SEBI is mulling over bringing in changes in insider trading rules to deal more efficiently with mutual funds. A paper issued by the financial authority stated that if a fund manager or any other official has knowledge that could change the scheme’s net asset value (NAV), they cannot sell the mutual fund units.
The paper cited two situations which became the reason behind the possible change. In the first incident, a Registrar and Transfer Agent (RTA) of a mutual fund retrieved all the units of a scheme whilst knowing sensitive information that could impact the mutual fund NAV. The unitholders of the scheme were unaware of the sensitive information. In the second incident, a few officials redeemed their holdings in a scheme privy to information that would affect the NAV – referring to the Franklin Templeton case in 2020.
While a circular was issued last year to stop a few key personnel from redeeming mutual fund units of a particular scheme, SEBI feels there’s a strong need to bring changes to insider trading norms to stop the exploitation of mutual fund schemes. The paper read, “The units of mutual funds are specifically excluded from the purview of PIT Regulations. A need has been felt to harmonise the provisions in PIT Regulations to initiate serious enforcement actions against those who misuse the sensitive non-public information about the scheme of Mutual funds, directly or indirectly, to which they have access, by virtue of their fiduciary capacity”.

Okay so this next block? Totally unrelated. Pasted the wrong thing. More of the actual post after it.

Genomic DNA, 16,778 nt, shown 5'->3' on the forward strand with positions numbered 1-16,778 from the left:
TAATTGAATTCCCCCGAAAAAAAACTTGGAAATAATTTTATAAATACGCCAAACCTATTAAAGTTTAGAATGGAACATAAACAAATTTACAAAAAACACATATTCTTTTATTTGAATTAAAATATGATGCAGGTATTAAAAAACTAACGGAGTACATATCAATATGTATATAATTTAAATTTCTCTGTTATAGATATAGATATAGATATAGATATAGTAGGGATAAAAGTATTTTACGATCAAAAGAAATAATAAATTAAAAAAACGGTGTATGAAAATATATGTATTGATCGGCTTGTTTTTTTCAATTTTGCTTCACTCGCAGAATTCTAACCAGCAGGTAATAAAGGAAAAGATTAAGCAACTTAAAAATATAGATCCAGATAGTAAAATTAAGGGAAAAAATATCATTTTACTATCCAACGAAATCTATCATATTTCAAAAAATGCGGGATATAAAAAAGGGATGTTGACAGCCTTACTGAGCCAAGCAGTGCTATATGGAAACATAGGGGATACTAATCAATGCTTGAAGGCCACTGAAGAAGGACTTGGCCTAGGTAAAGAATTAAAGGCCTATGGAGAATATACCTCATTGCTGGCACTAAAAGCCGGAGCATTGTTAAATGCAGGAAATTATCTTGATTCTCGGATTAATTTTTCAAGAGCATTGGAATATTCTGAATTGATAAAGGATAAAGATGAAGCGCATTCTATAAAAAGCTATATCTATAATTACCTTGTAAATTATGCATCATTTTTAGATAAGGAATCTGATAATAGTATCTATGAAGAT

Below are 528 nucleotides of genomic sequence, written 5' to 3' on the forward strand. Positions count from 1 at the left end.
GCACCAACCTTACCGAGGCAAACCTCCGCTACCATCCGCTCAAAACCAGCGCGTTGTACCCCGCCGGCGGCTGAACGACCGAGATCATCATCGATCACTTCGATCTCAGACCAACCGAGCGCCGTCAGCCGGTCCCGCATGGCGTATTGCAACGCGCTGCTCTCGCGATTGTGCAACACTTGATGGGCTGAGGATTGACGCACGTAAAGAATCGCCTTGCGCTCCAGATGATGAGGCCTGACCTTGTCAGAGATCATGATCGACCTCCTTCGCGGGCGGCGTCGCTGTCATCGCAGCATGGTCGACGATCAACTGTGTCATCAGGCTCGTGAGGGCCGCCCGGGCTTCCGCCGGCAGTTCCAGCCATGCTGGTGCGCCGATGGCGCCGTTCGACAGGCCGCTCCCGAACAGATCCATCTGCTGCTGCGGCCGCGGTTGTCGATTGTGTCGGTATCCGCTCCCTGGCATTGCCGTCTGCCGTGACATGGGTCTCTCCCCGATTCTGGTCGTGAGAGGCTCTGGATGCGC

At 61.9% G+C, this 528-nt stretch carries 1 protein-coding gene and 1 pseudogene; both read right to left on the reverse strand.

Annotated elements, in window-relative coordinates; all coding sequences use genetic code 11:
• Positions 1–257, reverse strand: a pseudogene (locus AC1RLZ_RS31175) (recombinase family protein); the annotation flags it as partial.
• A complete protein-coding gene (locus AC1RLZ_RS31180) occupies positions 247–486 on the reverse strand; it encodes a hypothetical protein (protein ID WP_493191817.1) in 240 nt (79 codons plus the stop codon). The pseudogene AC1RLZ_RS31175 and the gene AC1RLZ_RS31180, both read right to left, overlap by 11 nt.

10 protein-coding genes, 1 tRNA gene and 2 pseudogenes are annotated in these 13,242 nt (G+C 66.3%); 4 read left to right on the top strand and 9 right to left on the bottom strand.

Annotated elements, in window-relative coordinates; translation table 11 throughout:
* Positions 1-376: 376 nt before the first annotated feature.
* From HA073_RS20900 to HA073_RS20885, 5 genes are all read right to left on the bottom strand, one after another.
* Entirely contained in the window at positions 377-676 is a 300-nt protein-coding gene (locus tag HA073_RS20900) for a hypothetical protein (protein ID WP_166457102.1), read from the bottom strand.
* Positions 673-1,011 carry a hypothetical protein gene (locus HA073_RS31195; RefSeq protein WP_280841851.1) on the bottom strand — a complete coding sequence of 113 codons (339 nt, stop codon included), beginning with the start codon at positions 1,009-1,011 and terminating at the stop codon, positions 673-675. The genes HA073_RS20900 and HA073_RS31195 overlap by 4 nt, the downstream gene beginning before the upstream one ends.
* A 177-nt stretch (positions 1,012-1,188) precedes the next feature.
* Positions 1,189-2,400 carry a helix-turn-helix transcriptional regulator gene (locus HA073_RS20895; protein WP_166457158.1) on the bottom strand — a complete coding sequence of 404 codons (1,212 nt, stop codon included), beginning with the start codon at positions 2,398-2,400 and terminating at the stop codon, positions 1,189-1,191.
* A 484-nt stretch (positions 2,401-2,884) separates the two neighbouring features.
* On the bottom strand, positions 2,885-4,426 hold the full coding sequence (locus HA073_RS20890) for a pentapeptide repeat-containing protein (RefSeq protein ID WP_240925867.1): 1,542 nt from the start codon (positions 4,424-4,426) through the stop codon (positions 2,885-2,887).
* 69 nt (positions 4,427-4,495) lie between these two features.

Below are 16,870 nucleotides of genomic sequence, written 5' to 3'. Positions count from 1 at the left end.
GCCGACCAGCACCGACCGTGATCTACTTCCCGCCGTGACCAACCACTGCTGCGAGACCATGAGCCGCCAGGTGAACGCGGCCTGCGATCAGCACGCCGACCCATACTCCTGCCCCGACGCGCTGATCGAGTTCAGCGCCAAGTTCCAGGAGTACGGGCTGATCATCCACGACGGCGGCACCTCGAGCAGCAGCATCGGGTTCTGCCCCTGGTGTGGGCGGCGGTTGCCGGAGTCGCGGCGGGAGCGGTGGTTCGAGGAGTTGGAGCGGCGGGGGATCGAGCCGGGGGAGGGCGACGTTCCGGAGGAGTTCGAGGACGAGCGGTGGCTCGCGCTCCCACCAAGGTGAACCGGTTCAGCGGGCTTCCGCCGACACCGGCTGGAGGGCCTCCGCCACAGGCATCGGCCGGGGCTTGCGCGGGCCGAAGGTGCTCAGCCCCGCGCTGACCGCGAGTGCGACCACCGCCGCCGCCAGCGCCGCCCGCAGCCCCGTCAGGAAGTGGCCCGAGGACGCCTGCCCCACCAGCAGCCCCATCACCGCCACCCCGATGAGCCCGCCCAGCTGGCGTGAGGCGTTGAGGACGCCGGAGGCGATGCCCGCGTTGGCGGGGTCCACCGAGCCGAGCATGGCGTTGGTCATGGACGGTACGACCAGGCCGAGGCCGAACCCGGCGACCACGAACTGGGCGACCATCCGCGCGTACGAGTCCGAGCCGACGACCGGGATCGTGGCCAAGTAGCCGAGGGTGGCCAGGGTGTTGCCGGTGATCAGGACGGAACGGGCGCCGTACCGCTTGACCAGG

What is price-sensitive information?
Per the consultation paper, price-sensitive information can be defined as any information pertaining to a scheme of a mutual fund that is not yet generally available and which could materially impact the Net Asset Value or materially affect the interest of unit holders.” Instances of price-sensitive information include changes in the accounting rule and value of an asset, transformation of an open-ended scheme to a close-ended scheme and vice-versa, creation of a segregated portfolio, change in the liquidity position of a mutual scheme, etc.
The changes will apply to a wide ambit of people
In addition to mutual fund managers and other officials who might be in knowledge of privy information, any employees of AMFI (Association of Mutual Funds of India), employees of the stock exchange, the mutual fund auditor, or the legal advisor would not be able to sell mutual fund units if they have any knowledge of sensitive information that could affect the NAV value. With a wide ambit of people coming under the change, SEBI has created a system where people who have sold mutual fund units but don’t know sensitive information can prove their innocence.
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